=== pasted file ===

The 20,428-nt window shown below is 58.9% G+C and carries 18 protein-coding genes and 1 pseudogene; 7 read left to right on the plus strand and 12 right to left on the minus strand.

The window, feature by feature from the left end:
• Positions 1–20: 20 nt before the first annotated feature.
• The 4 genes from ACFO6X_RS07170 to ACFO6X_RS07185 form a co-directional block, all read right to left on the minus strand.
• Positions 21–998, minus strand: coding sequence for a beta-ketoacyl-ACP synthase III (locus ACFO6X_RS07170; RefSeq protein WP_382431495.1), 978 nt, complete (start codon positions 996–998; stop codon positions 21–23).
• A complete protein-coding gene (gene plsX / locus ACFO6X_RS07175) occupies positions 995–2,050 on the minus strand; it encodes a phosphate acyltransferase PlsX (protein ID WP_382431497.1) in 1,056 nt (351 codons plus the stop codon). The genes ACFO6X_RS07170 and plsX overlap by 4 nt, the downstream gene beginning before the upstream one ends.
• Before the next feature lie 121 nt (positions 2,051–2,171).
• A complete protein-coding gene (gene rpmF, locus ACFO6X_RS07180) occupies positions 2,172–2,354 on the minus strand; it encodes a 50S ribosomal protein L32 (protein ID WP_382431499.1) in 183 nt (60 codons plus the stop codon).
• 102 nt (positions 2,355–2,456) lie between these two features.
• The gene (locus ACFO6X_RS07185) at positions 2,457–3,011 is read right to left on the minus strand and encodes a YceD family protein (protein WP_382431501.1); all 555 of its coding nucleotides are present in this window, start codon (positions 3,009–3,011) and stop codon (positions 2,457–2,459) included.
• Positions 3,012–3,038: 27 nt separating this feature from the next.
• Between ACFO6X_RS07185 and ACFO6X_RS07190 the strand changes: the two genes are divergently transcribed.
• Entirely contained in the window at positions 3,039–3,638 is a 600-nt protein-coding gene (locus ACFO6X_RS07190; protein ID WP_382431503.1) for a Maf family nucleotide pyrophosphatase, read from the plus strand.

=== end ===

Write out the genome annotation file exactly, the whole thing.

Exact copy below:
The 20,428-nt window shown below is 58.9% G+C and carries 18 protein-coding genes and 1 pseudogene; 7 read left to right on the plus strand and 12 right to left on the minus strand.

The window, feature by feature from the left end:
• Positions 1–20: 20 nt before the first annotated feature.
• The 4 genes from ACFO6X_RS07170 to ACFO6X_RS07185 form a co-directional block, all read right to left on the minus strand.
• Positions 21–998, minus strand: coding sequence for a beta-ketoacyl-ACP synthase III (locus ACFO6X_RS07170; RefSeq protein WP_382431495.1), 978 nt, complete (start codon positions 996–998; stop codon positions 21–23).
• A complete protein-coding gene (gene plsX / locus ACFO6X_RS07175) occupies positions 995–2,050 on the minus strand; it encodes a phosphate acyltransferase PlsX (protein ID WP_382431497.1) in 1,056 nt (351 codons plus the stop codon). The genes ACFO6X_RS07170 and plsX overlap by 4 nt, the downstream gene beginning before the upstream one ends.
• Before the next feature lie 121 nt (positions 2,051–2,171).
• A complete protein-coding gene (gene rpmF, locus ACFO6X_RS07180) occupies positions 2,172–2,354 on the minus strand; it encodes a 50S ribosomal protein L32 (protein ID WP_382431499.1) in 183 nt (60 codons plus the stop codon).
• 102 nt (positions 2,355–2,456) lie between these two features.
• The gene (locus ACFO6X_RS07185) at positions 2,457–3,011 is read right to left on the minus strand and encodes a YceD family protein (protein WP_382431501.1); all 555 of its coding nucleotides are present in this window, start codon (positions 3,009–3,011) and stop codon (positions 2,457–2,459) included.
• Positions 3,012–3,038: 27 nt separating this feature from the next.
• Between ACFO6X_RS07185 and ACFO6X_RS07190 the strand changes: the two genes are divergently transcribed.
• Entirely contained in the window at positions 3,039–3,638 is a 600-nt protein-coding gene (locus ACFO6X_RS07190; protein ID WP_382431503.1) for a Maf family nucleotide pyrophosphatase, read from the plus strand.